DVSA to fine drivers for weekly rest offences and historical drivers' hours breaches

Ashleigh Wight
September 18, 2017


DVSA examiners will be given the power to issue fines for historical drivers’ hours offences and for breaches to weekly rest rules.

Examiners will be able to issue on-the-spot fines of £300 for up to five drivers’ hours offences committed in the previous 28-day period. This means they could face a total fine of up to £1,500 for historical offences.

The sanctions will apply to both domestic and overseas-based HGV drivers and will cover offences committed in the UK and abroad.

Non-UK-based drivers will need to pay their fine before continuing their journey and will have their vehicle immobilised until they pay.

The DVSA will also begin issuing a £300 fine to drivers who spend their weekly rest in their cab in places where it can cause an issue, such as a lay-by or residential area.

The agency said spending the weekly rest in a cab can contribute to drivers not taking a proper break and can expose them to poor living conditions. In some areas, residents have also complained about noise, litter and anti-social behaviour.

It has not yet announced the date the changes will come into effect, but said this would be well publicised so drivers and operators are aware of the penalties.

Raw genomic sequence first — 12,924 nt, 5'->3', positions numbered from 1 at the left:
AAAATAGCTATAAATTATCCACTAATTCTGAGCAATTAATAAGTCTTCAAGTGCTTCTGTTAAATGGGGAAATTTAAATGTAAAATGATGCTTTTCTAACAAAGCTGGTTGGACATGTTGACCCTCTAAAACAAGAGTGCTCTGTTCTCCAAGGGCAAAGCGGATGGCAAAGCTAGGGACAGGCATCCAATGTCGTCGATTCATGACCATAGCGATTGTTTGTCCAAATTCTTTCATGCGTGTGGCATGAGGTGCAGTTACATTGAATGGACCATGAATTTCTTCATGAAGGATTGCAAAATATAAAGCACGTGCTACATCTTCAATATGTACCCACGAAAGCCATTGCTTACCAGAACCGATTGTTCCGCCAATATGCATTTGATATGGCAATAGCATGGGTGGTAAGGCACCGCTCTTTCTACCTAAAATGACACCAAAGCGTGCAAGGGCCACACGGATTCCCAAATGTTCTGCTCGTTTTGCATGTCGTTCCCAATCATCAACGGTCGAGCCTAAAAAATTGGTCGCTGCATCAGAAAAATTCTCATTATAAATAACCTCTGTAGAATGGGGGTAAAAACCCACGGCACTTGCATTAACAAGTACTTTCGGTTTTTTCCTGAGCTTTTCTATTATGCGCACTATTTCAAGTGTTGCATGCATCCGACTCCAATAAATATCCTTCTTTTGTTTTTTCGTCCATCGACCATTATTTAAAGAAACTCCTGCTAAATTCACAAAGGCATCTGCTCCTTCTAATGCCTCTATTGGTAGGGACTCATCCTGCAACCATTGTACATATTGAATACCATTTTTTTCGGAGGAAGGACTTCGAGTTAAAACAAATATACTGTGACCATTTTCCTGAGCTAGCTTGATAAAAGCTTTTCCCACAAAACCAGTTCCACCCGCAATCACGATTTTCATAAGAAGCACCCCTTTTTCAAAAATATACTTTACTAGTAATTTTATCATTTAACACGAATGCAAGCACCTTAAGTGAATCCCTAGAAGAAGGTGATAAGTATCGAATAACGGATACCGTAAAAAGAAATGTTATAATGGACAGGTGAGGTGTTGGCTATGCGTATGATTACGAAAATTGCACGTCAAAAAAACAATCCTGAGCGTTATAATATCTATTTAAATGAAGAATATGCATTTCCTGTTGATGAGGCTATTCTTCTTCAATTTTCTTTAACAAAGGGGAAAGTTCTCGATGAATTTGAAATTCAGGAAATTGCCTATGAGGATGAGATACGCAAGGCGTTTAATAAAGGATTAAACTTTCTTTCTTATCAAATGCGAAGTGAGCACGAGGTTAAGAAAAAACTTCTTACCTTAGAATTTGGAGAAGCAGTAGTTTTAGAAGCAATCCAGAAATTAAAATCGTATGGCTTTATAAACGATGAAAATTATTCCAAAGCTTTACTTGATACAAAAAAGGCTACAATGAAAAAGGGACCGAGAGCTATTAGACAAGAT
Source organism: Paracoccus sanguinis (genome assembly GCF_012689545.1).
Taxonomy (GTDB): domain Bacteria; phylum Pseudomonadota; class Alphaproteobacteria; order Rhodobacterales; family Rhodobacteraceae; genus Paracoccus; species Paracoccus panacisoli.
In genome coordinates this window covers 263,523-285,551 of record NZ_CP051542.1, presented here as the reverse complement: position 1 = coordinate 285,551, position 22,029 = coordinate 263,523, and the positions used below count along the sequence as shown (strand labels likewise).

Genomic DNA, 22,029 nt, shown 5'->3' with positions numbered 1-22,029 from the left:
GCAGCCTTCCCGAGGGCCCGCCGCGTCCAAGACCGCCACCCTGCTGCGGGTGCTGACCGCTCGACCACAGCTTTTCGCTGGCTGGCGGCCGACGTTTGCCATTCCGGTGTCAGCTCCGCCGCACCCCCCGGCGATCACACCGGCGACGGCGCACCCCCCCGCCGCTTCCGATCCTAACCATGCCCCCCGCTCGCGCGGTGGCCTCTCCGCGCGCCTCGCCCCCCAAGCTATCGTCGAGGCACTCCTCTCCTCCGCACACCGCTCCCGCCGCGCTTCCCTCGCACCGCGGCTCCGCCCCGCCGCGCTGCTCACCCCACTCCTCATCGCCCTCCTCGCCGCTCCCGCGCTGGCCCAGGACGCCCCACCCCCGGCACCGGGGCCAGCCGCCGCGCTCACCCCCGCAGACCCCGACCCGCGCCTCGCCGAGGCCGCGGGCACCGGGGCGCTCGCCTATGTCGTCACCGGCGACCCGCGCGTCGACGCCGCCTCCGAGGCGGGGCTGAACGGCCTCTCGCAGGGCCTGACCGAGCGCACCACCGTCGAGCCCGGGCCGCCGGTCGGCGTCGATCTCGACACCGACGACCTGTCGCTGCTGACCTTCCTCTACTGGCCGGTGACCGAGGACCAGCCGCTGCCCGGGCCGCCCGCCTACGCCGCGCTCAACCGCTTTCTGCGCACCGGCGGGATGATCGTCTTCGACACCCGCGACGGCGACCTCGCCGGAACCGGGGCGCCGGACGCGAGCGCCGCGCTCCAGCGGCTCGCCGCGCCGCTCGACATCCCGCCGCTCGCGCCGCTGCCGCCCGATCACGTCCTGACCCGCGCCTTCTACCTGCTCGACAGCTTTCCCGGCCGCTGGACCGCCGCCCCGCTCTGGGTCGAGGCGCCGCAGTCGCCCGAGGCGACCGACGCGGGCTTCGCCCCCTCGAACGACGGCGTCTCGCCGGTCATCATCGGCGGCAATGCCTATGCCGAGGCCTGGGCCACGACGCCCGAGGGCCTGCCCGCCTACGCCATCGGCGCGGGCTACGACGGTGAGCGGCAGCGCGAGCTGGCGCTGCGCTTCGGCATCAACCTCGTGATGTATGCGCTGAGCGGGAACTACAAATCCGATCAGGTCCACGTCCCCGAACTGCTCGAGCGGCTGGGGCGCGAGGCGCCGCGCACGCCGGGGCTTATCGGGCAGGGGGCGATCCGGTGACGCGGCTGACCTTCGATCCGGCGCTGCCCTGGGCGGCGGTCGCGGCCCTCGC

DVSA chief executive Gareth Llewellyn said the tougher fines will help it to take stronger action against drivers or operators who break drivers’ hours rules.

“There’s no excuse for driving while tired. The results of falling asleep at the wheel of a 40 tonne lorry can be devastating to families and communities. Any drivers breaking these rules is putting other road users at risk and could face losing their licence and livelihood,” he said.

The FTA’s head of licensing policy and compliance information, James Firth, said: “For some years, DVSA officers have been virtually powerless to take effective action against non-UK HGV drivers who may have committed a string of offences in the days and weeks before the vehicle is stopped.

“These new powers mean the enforcement authorities will be more able - and more likely - to take action against all drivers who are found to have repeatedly flouted these critical road safety laws.”

About the Author


Ashleigh Wight

Ashleigh is a former news reporter for Commercial Motor and Motor Transport and currently the editor of OHW+ and HR and wellbeing editor at Personnel Today.

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